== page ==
From the moment the green light came on Piquet had it all his own way, his start was exemplary and he really gave it all he’d got in the opening laps, pulling out an enormous lead even on the first lap. There was little doubt that you needed to be on Michelin tyres for this race for the dust of the start had barely subsided before the two Brabhams took charge with Tambay unable to match their speed, nor that of Prost in the Renault, de Cesaris (Alfa Romeo) and Lauda (McLaren) who had rocketed through from the sixth row.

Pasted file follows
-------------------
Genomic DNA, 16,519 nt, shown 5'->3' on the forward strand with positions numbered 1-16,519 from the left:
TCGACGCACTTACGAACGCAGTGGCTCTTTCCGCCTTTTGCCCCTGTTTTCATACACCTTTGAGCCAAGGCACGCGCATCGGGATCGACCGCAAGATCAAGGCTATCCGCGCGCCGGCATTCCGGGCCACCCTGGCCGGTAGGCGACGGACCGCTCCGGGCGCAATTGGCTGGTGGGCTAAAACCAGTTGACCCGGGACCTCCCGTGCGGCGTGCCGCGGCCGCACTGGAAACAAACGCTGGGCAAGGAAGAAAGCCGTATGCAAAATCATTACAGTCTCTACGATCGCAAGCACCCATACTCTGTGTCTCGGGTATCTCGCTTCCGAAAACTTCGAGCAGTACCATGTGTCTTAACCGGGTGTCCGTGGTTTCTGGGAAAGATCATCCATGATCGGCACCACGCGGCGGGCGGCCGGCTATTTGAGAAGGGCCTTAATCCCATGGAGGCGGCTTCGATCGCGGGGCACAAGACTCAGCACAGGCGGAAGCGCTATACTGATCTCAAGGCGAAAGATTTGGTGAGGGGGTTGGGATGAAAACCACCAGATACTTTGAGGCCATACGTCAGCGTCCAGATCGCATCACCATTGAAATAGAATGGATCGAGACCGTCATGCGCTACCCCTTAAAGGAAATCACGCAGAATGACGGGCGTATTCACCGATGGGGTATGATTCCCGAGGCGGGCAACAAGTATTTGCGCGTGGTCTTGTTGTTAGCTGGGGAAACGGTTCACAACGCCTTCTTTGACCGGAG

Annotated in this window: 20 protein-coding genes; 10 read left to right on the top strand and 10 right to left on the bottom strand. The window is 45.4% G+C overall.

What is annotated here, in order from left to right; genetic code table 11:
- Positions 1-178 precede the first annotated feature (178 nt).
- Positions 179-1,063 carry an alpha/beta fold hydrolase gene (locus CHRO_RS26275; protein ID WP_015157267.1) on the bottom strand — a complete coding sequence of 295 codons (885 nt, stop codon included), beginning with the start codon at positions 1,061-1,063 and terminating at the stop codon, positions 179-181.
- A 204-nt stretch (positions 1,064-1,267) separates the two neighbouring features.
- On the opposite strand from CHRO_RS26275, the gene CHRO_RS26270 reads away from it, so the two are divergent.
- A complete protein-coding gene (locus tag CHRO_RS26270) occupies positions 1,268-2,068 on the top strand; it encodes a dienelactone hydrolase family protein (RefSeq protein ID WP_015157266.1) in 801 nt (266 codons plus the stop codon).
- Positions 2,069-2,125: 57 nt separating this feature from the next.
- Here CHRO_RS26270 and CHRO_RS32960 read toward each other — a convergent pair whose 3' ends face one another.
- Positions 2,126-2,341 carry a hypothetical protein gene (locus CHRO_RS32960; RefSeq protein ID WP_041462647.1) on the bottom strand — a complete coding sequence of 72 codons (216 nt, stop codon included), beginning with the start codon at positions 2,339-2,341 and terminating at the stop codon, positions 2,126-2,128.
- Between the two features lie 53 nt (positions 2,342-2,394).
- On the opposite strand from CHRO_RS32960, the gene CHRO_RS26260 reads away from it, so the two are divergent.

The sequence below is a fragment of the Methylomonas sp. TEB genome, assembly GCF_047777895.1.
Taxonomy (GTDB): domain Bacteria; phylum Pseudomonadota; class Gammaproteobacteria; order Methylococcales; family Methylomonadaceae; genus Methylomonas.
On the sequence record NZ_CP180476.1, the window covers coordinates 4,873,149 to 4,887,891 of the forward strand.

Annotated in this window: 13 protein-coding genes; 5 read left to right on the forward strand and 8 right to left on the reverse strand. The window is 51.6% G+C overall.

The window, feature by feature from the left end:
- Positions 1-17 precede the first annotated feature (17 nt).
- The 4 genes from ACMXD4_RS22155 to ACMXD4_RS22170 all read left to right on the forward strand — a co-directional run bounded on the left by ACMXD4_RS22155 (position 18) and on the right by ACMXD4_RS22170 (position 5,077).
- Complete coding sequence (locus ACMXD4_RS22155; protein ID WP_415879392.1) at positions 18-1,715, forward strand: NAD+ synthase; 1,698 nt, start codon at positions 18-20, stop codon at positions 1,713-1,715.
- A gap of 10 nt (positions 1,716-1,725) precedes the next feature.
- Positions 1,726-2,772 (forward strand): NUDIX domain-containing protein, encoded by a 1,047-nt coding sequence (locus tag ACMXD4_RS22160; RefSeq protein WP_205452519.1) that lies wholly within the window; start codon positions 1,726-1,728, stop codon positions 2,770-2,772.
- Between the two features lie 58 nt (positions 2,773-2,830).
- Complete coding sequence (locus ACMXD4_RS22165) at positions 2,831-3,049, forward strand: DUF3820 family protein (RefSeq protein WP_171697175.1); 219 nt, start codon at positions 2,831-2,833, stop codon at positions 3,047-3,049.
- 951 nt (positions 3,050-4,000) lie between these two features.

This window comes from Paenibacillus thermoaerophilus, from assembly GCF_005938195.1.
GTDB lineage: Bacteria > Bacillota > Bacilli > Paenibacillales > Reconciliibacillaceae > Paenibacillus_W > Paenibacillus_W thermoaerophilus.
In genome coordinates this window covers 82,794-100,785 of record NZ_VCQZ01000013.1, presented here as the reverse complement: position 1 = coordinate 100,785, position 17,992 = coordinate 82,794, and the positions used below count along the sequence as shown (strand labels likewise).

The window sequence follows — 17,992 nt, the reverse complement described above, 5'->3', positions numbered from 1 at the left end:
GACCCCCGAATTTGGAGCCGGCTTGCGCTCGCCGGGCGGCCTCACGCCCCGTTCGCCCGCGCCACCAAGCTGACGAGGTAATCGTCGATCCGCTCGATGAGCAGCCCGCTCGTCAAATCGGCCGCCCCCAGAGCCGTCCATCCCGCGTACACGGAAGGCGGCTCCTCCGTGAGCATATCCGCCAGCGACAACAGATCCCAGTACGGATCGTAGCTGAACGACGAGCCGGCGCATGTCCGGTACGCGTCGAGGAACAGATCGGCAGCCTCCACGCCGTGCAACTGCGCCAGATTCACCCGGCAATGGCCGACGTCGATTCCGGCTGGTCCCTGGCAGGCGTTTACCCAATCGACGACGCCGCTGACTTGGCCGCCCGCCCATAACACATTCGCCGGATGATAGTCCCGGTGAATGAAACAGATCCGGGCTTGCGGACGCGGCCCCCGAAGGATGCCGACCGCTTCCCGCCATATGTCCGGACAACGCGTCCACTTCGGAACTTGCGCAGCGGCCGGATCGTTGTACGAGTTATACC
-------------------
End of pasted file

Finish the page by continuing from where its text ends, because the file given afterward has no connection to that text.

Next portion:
His team-mate Watson in the second McLaren-Porsche was left behind as the grid moved off on the parade-lap and though he was push-started he retook his place in she parade thus infringing the rule forbidding overtaking by anyone once the parade-lap has begun. He was black-flagged and disqualified on lap 18. Piquet simply drove away from everyone, so much so that when he made his routine pit-stop for new tyres and more petrol, he rejoined the race just as his team-mate came into view and continued to lead the race even while on his standing-start lap from the pit-lane. The Brabham mechanics did a superb job in getting him out in 12 seconds, even though the television count-down made it 9.2 sec. From the very start of the race neither Prost nor Amoux were any challenge at all to Nelson Piquet and indeed they barely figured in the race as such, let alone as challengers for the outcome of the World Championship points-scoring game. Arnoux had never figured among the front runners from the start, his Goodyear tyres demoralising him until he gave up when his Ferrari engine overheated, while Prost was taken aback by being passed with ease by Lauda in the McLaren-Porsche and when the unhappy little Frenchman arrived in the pit lane it was not for petrol and tyres, but to retire from the fray with “turbo-charger trouble” to quote the Renault team.